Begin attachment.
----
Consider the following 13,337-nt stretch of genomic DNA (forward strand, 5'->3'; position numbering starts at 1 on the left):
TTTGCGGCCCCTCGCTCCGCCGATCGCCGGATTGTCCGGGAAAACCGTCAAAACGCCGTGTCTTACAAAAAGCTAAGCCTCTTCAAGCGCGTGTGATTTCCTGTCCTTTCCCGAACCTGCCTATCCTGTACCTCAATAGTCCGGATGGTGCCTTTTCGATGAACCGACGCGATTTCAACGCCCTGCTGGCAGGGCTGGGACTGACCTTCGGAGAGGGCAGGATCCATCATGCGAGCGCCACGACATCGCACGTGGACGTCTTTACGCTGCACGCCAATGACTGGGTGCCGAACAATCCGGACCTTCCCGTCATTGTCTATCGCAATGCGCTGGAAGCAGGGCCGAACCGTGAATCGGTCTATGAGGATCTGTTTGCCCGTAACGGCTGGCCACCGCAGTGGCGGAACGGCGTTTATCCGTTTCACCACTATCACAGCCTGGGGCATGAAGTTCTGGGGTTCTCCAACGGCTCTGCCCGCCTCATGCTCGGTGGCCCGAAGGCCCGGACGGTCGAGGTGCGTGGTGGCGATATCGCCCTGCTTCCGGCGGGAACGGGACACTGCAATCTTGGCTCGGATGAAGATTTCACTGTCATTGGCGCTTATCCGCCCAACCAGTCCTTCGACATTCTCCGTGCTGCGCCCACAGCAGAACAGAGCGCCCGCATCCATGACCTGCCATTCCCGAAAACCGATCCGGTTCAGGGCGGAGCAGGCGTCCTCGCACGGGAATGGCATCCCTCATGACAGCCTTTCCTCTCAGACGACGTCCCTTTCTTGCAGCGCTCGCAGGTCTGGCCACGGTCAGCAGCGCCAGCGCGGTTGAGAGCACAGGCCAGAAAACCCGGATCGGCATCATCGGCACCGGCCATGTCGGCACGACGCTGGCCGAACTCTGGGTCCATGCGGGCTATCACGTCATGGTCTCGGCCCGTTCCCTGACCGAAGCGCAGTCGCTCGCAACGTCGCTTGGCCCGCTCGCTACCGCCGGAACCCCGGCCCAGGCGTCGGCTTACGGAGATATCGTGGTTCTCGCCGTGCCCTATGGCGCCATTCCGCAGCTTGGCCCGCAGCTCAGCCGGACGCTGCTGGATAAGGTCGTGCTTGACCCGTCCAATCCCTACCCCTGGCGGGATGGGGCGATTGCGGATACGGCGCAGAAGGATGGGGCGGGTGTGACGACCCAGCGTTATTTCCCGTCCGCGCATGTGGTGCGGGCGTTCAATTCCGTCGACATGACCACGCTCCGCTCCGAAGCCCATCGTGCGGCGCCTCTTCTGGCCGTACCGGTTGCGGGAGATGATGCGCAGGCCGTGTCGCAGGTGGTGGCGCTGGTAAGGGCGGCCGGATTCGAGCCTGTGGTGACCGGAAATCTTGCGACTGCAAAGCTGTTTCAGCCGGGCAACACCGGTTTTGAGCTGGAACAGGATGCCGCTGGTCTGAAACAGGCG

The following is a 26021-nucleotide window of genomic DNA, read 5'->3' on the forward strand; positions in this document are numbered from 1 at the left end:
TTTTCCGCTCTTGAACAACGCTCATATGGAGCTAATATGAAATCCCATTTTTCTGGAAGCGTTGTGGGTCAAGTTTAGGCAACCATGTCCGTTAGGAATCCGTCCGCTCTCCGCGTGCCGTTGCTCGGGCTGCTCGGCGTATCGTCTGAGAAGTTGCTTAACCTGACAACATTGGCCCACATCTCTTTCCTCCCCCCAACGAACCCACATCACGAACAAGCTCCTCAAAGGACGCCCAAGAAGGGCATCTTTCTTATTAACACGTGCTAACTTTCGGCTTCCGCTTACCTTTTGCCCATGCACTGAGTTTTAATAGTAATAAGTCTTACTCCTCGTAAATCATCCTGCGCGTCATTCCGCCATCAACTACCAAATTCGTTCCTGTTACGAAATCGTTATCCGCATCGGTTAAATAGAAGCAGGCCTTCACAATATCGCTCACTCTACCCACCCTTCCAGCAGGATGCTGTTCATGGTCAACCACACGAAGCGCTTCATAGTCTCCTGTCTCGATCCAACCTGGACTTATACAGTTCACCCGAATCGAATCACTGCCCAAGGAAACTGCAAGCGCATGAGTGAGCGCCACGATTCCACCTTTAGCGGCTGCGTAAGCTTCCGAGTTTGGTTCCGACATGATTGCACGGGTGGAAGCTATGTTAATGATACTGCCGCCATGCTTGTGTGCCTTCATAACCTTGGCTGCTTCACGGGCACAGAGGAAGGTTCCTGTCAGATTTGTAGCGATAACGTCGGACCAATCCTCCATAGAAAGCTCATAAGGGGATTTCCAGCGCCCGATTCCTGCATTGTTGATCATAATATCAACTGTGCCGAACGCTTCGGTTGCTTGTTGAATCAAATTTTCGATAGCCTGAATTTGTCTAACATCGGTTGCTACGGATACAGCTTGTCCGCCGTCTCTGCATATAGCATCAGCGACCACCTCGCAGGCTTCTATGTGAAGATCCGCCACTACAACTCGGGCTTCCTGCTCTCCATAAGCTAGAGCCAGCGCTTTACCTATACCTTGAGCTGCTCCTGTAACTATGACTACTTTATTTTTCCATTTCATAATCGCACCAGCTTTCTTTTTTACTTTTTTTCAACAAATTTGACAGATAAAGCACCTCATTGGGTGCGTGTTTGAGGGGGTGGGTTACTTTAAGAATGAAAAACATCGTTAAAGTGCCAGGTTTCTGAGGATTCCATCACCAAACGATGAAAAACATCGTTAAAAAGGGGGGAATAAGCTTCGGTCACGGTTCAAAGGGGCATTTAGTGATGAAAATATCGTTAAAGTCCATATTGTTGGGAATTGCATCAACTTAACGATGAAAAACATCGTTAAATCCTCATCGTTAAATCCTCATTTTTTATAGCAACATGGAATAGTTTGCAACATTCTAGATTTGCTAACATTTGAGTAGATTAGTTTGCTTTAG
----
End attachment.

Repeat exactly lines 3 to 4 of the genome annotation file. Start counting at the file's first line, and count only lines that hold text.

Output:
The following is a 26021-nucleotide window of genomic DNA, read 5'->3' on the forward strand; positions in this document are numbered from 1 at the left end:
TTTTCCGCTCTTGAACAACGCTCATATGGAGCTAATATGAAATCCCATTTTTCTGGAAGCGTTGTGGGTCAAGTTTAGGCAACCATGTCCGTTAGGAATCCGTCCGCTCTCCGCGTGCCGTTGCTCGGGCTGCTCGGCGTATCGTCTGAGAAGTTGCTTAACCTGACAACATTGGCCCACATCTCTTTCCTCCCCCCAACGAACCCACATCACGAACAAGCTCCTCAAAGGACGCCCAAGAAGGGCATCTTTCTTATTAACACGTGCTAACTTTCGGCTTCCGCTTACCTTTTGCCCATGCACTGAGTTTTAATAGTAATAAGTCTTACTCCTCGTAAATCATCCTGCGCGTCATTCCGCCATCAACTACCAAATTCGTTCCTGTTACGAAATCGTTATCCGCATCGGTTAAATAGAAGCAGGCCTTCACAATATCGCTCACTCTACCCACCCTTCCAGCAGGATGCTGTTCATGGTCAACCACACGAAGCGCTTCATAGTCTCCTGTCTCGATCCAACCTGGACTTATACAGTTCACCCGAATCGAATCACTGCCCAAGGAAACTGCAAGCGCATGAGTGAGCGCCACGATTCCACCTTTAGCGGCTGCGTAAGCTTCCGAGTTTGGTTCCGACATGATTGCACGGGTGGAAGCTATGTTAATGATACTGCCGCCATGCTTGTGTGCCTTCATAACCTTGGCTGCTTCACGGGCACAGAGGAAGGTTCCTGTCAGATTTGTAGCGATAACGTCGGACCAATCCTCCATAGAAAGCTCATAAGGGGATTTCCAGCGCCCGATTCCTGCATTGTTGATCATAATATCAACTGTGCCGAACGCTTCGGTTGCTTGTTGAATCAAATTTTCGATAGCCTGAATTTGTCTAACATCGGTTGCTACGGATACAGCTTGTCCGCCGTCTCTGCATATAGCATCAGCGACCACCTCGCAGGCTTCTATGTGAAGATCCGCCACTACAACTCGGGCTTCCTGCTCTCCATAAGCTAGAGCCAGCGCTTTACCTATACCTTGAGCTGCTCCTGTAACTATGACTACTTTATTTTTCCATTTCATAATCGCACCAGCTTTCTTTTTTACTTTTTTTCAACAAATTTGACAGATAAAGCACCTCATTGGGTGCGTGTTTGAGGGGGTGGGTTACTTTAAGAATGAAAAACATCGTTAAAGTGCCAGGTTTCTGAGGATTCCATCACCAAACGATGAAAAACATCGTTAAAAAGGGGGGAATAAGCTTCGGTCACGGTTCAAAGGGGCATTTAGTGATGAAAATATCGTTAAAGTCCATATTGTTGGGAATTGCATCAACTTAACGATGAAAAACATCGTTAAATCCTCATCGTTAAATCCTCATTTTTTATAGCAACATGGAATAGTTTGCAACATTCTAGATTTGCTAACATTTGAGTAGATTAGTTTGCTTTAG